“I beg you to come with me”, said Harvey, “have you ever been to London?” Harvey queried. Shepherd replied that he had not been to London, but he had done a good bit of traveling around the world, and Shepherd agreed that London would be a fascinating destination. Shepherd also stated that he had no immediate plans, and that he would accompany Harvey to London.
“Good, then it’s agreed, we shall leave tomorrow”, said a smiling Harvey. “I shall introduce you to King James”, continued Harvey. Shepherd thanked Harvey, and then he approached me. “Dr. Greene”, began Shepherd, would you please accompany me to London? The good Dr. Harvey has invited me, but I will not go unless you come also.”
I thought about the offer, and I realized that I had made no provision whatsoever for my next plans. My medical practice had virtually disappeared after the death of my wife three years earlier. I had begun to drink more heavily than I cared to admit, I had left my practice, and I had entered into the service of the Royal Navy. I too was running from my past, much like many of the sailors on the Intrepid. I had supposed that I would go on to sail on the next voyage of one of the Royal Navy vessels, but I had not given much thought to that even though I had no real source of income secured. “Yes, I will come with you”, I said. I could not believe that those words had come from my mouth so quickly and comfortably. There just seemed to be something about Joseph Shepherd that drew me to where he was, and I agreed to follow him, having no plans, but having also, strangely, no fears.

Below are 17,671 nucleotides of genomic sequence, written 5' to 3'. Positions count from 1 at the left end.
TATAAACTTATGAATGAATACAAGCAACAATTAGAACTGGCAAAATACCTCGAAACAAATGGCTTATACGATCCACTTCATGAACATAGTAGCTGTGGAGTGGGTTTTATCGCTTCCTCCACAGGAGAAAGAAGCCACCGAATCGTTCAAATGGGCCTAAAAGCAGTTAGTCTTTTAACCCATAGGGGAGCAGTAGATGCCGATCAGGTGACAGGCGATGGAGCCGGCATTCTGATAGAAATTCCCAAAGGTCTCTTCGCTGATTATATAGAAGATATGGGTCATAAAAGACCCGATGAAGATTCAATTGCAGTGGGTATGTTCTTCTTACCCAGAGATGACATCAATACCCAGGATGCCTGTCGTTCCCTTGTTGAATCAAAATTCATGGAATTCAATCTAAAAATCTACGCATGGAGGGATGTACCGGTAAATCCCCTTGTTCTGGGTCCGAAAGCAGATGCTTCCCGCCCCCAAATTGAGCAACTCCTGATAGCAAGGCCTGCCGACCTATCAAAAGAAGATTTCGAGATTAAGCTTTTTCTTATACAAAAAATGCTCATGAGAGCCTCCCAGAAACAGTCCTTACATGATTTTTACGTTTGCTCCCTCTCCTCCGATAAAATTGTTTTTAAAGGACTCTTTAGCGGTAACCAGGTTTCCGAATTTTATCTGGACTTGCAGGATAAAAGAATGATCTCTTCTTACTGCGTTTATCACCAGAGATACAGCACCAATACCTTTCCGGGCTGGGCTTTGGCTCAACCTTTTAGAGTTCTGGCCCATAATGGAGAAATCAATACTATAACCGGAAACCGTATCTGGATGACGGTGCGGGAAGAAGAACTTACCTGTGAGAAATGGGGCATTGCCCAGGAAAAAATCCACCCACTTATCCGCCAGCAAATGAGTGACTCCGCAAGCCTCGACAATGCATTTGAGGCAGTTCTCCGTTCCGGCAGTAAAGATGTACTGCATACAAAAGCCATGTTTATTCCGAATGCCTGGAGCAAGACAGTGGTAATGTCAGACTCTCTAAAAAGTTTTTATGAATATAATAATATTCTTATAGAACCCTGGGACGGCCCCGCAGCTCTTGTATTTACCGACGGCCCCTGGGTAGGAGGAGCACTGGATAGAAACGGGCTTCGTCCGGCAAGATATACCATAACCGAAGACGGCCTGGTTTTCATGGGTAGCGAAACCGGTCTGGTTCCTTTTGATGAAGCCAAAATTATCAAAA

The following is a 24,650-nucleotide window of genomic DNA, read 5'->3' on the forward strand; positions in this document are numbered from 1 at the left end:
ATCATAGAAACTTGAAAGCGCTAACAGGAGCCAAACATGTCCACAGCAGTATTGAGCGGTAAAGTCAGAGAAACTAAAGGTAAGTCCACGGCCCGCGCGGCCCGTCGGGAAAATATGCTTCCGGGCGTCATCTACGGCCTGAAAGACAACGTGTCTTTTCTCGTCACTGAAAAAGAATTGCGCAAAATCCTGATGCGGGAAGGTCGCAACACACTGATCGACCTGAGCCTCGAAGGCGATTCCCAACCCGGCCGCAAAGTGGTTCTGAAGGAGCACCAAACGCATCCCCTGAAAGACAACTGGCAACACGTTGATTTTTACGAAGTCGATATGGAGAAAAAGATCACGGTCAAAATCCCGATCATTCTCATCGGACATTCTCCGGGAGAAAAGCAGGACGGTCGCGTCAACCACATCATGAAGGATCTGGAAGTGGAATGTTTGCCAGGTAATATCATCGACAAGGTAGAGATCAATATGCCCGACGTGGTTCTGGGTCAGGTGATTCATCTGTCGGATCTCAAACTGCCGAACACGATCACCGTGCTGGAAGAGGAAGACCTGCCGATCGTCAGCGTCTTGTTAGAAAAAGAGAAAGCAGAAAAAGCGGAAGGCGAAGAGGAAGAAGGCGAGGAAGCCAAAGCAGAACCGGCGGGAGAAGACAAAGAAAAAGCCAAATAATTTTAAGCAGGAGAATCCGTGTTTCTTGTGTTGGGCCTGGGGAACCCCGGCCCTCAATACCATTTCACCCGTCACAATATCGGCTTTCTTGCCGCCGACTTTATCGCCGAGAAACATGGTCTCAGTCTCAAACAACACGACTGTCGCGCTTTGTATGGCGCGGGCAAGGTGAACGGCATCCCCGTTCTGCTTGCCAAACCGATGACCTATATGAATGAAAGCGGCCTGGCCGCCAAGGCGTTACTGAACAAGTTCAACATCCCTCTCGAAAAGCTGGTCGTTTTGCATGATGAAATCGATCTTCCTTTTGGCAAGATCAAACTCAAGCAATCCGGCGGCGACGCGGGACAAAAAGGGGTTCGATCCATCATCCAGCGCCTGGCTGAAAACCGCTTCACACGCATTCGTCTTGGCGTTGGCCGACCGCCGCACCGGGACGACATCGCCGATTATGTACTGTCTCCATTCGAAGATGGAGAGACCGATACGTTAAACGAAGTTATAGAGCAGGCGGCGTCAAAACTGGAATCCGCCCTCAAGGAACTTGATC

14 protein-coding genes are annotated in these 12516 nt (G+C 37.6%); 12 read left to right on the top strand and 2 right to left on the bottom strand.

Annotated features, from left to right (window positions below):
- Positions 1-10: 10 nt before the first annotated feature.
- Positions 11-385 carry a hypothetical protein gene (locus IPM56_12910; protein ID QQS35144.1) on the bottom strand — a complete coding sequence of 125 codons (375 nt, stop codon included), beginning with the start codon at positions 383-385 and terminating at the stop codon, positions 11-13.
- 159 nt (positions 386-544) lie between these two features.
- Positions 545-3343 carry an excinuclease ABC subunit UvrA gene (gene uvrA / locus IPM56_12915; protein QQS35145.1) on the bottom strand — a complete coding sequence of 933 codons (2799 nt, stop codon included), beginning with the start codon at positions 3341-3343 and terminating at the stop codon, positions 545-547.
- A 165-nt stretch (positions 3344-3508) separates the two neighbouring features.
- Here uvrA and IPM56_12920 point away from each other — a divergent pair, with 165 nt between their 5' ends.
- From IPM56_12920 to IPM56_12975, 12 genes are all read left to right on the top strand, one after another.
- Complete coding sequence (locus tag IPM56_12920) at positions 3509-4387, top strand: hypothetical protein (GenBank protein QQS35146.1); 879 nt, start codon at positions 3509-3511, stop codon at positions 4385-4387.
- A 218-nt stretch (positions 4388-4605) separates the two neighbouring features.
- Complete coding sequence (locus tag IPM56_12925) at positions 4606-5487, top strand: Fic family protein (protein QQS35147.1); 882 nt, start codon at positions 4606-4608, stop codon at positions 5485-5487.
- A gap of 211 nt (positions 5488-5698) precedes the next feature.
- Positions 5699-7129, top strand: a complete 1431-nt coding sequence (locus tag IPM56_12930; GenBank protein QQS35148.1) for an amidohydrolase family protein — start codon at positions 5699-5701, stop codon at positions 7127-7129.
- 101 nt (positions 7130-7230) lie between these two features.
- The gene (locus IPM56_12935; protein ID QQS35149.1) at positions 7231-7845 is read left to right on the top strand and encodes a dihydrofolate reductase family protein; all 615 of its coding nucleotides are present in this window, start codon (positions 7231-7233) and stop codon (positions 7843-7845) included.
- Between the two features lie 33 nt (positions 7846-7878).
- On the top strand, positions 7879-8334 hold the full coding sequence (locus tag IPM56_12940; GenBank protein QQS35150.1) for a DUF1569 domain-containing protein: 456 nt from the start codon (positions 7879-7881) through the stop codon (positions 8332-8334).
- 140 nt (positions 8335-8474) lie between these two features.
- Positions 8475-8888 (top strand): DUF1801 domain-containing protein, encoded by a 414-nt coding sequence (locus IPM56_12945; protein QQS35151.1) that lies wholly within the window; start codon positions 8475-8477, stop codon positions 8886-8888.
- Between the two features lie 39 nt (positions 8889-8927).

“Lord Kensington”, said Harvey, “I fear that I have prevailed upon your good nature to invite these men back to London with us.” Kensington looked unfazed by the prospect. “As you wish, Dr. Harvey” said Kensington. “I would think that we could put these two men to work profitably for the East India Company.” I looked at Shepherd, amazed at my good fortune. Perhaps I would have plans after all, even if they were not of my own making. Perhaps those were the best plans to have.